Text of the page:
Defendant next argues that, because he was ultimately sentenced below the statutory mandatory minimum due to a downward departure for substantial assistance pursuant 18 U.S.C. § 3553(e) and United States Sentencing Guideline §5K1.1, he should be eligible for a sentence reduction under § 3582(c)(2). Defendant acknowledges that such an argument was rejected by the Seventh Circuit in United States v. Poole, 550 F.3d 676 (7th Cir. 2008). However, Defendant argues that Poole has been superseded by subsequent amendments to the Sentencing Guidelines and in support cites to cases from the Third Circuit ( United States v. Savini, 733 F.3d 56 (3rd Cir. 2013)) and D.C. Circuit ( In re Sealed Case, 722 F.3d 361 (D.C. Cir. 2013)) Courts of Appeal. Those courts, in those cases, held that a defendant subject to a statutory mandatory minimum but ultimately sentenced below that minimum as a result of § 3553 motion by the government for substantial assistance, was eligible to move for a reduction in sentence pursuant to § 3582(c)(2) where the sentencing range had later been lowered by the Sentencing Commission. Savini, 733 F.3d at 65-66; In re Sealed Case, 722 F.3d at 368. These cases would reject the rationale and holding of Poole in the instant case.
The Seventh Circuit, however, recently reaffirmed Poole and rejected the argument being advanced by Defendant. In United States v. Johnson, ___ F.3d ___, 2014 WL 1061098 (7th Cir. Mar. 19, 2014), the defendant was charged in 2007 and in 2011 plead guilty to possession of crack cocaine with intent to distribute and possession of a gun in furtherance of drug crime. The defendant was sentenced to 60 months in the BOP under § 3553(e), a departure from the 120-month mandatory minimum for repeat drug offenses because he cooperated with the government. The defendant argued that he was entitled to a reduction in his sentence under § 3582(c)(2) due to amendments to the crack cocaine Guidelines. The Seventh Circuit rejected this contention, holding:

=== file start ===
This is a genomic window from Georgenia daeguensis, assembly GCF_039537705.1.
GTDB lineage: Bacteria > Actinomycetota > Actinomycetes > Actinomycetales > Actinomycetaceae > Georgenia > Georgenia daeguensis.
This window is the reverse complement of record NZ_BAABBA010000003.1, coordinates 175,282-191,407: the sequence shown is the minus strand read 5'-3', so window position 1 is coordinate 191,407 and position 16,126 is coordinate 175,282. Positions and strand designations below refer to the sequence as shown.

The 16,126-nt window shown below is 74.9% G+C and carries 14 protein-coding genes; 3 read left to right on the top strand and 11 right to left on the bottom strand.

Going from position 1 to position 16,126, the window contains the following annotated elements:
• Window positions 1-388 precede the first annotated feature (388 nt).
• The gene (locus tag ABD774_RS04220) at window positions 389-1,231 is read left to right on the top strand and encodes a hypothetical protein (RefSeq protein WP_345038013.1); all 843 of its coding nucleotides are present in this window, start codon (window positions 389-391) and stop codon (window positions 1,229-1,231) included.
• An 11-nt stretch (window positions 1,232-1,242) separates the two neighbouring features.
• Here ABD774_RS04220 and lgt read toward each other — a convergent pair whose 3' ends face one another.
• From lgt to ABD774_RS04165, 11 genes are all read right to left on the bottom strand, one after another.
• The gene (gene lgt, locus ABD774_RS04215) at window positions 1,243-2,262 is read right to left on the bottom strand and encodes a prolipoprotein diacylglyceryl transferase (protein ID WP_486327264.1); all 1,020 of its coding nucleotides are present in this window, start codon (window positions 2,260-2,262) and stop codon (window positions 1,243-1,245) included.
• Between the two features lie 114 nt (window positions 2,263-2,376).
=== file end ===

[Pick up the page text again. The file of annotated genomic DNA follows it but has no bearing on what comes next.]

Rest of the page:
"We cannot reduce a defendant's sentence under § 3582(c)(2) if the original sentence was based on a statutory minimum. Poole, 550 F.3d at 679-80. Because Johnson had a prior felony drug conviction, he was subject to a 120-month mandatory minimum. 21 U.S.C. § 841(b)(1)(B). The district court sentenced Johnson below this minimum at the government's request, pursuant to 18 U.S.C. § 3553(e). Although the district court departed from the mandatory minimum, Johnson's sentence was still based on the mandatory minimum, not the subsequently-amended Sentencing Guideline. Poole, 550 F.3d at 678.
Johnson tries to argue that Poole was superseded by the 2011 amendments to the Sentencing Guidelines, which defined applicable guideline range' for the first time. He suggests that the definition includes only the criminal history category and offense level calculations, without consideration of any statutory mandatory minimums. But the commentary Johnson points to defines guideline range' as the range that corresponds to the offense level and criminal history category determined pursuant to § 1B1.1(a). ' U.S.S.G. § 1B1.1 cmt. n. 1(A) (emphasis added) [emphasis added by Seventh Circuit in Johnson ]. Subsection 8 of § 1B1.1(a) directs a sentencing judge to apply parts B through G of Chapter 5 of the guidelines. This includes § 5G1.1, which provides that where a minimum sentence is greater than the guidelines sentence, the minimum sentence becomes the guidelines sentence. The statutory minimum is part of the applicable guideline range.' Johnson's argument is a non-starter." Johnson, ___ F.3d ___, 2014 WL 1061098.
Based on the Seventh Circuit's opinion in Johnson affirming Poole, the court finds that Poole applies to bar Defendant's claim for a sentence reduction under § 3582(c)(2). The court lacks jurisdiction to modify Defendant's sentence ...